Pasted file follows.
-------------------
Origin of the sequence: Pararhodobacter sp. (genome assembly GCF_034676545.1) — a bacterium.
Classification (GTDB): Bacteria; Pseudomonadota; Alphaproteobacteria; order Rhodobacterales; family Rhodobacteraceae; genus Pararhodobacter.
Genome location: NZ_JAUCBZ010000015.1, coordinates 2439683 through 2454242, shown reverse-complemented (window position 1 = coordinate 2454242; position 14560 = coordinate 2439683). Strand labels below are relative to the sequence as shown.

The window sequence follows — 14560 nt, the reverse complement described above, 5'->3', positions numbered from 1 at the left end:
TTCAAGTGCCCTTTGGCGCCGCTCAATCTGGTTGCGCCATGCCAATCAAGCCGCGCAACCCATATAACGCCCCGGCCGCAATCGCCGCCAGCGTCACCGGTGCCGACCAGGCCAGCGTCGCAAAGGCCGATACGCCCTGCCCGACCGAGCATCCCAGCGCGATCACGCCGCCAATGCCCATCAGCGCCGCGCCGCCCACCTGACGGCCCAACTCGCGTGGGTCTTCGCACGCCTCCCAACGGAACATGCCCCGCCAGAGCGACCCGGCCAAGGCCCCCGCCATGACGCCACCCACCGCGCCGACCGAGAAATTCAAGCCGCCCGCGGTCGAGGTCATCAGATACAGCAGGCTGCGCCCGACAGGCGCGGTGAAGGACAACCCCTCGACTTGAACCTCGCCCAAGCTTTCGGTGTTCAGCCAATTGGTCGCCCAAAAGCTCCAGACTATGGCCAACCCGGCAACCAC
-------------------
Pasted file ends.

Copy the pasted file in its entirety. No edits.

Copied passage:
Origin of the sequence: Pararhodobacter sp. (genome assembly GCF_034676545.1) — a bacterium.
Classification (GTDB): Bacteria; Pseudomonadota; Alphaproteobacteria; order Rhodobacterales; family Rhodobacteraceae; genus Pararhodobacter.
Genome location: NZ_JAUCBZ010000015.1, coordinates 2439683 through 2454242, shown reverse-complemented (window position 1 = coordinate 2454242; position 14560 = coordinate 2439683). Strand labels below are relative to the sequence as shown.

The window sequence follows — 14560 nt, the reverse complement described above, 5'->3', positions numbered from 1 at the left end:
TTCAAGTGCCCTTTGGCGCCGCTCAATCTGGTTGCGCCATGCCAATCAAGCCGCGCAACCCATATAACGCCCCGGCCGCAATCGCCGCCAGCGTCACCGGTGCCGACCAGGCCAGCGTCGCAAAGGCCGATACGCCCTGCCCGACCGAGCATCCCAGCGCGATCACGCCGCCAATGCCCATCAGCGCCGCGCCGCCCACCTGACGGCCCAACTCGCGTGGGTCTTCGCACGCCTCCCAACGGAACATGCCCCGCCAGAGCGACCCGGCCAAGGCCCCCGCCATGACGCCACCCACCGCGCCGACCGAGAAATTCAAGCCGCCCGCGGTCGAGGTCATCAGATACAGCAGGCTGCGCCCGACAGGCGCGGTGAAGGACAACCCCTCGACTTGAACCTCGCCCAAGCTTTCGGTGTTCAGCCAATTGGTCGCCCAAAAGCTCCAGACTATGGCCAACCCGGCAACCAC